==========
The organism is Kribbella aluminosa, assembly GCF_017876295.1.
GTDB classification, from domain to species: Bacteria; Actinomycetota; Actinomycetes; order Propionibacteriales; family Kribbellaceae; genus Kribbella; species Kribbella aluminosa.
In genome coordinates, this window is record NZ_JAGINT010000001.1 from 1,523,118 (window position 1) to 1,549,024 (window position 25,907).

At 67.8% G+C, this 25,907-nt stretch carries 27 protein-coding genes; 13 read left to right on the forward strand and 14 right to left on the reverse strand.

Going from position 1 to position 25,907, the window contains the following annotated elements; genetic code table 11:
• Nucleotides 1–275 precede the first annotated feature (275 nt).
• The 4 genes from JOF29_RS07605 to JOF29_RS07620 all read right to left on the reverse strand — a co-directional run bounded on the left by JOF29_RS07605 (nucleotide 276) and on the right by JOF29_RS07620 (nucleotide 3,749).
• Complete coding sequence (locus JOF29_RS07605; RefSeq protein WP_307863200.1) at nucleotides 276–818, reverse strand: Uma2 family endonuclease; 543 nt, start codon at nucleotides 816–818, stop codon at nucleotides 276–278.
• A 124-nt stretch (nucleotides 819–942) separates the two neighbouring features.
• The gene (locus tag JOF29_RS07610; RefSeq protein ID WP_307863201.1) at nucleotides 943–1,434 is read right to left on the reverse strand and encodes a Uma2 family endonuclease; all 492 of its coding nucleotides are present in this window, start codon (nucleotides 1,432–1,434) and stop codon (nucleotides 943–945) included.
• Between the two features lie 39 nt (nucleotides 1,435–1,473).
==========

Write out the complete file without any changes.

The organism is Kribbella aluminosa, assembly GCF_017876295.1.
GTDB classification, from domain to species: Bacteria; Actinomycetota; Actinomycetes; order Propionibacteriales; family Kribbellaceae; genus Kribbella; species Kribbella aluminosa.
In genome coordinates, this window is record NZ_JAGINT010000001.1 from 1,523,118 (window position 1) to 1,549,024 (window position 25,907).

At 67.8% G+C, this 25,907-nt stretch carries 27 protein-coding genes; 13 read left to right on the forward strand and 14 right to left on the reverse strand.

Going from position 1 to position 25,907, the window contains the following annotated elements; genetic code table 11:
• Nucleotides 1–275 precede the first annotated feature (275 nt).
• The 4 genes from JOF29_RS07605 to JOF29_RS07620 all read right to left on the reverse strand — a co-directional run bounded on the left by JOF29_RS07605 (nucleotide 276) and on the right by JOF29_RS07620 (nucleotide 3,749).
• Complete coding sequence (locus JOF29_RS07605; RefSeq protein WP_307863200.1) at nucleotides 276–818, reverse strand: Uma2 family endonuclease; 543 nt, start codon at nucleotides 816–818, stop codon at nucleotides 276–278.
• A 124-nt stretch (nucleotides 819–942) separates the two neighbouring features.
• The gene (locus tag JOF29_RS07610; RefSeq protein ID WP_307863201.1) at nucleotides 943–1,434 is read right to left on the reverse strand and encodes a Uma2 family endonuclease; all 492 of its coding nucleotides are present in this window, start codon (nucleotides 1,432–1,434) and stop codon (nucleotides 943–945) included.
• Between the two features lie 39 nt (nucleotides 1,435–1,473).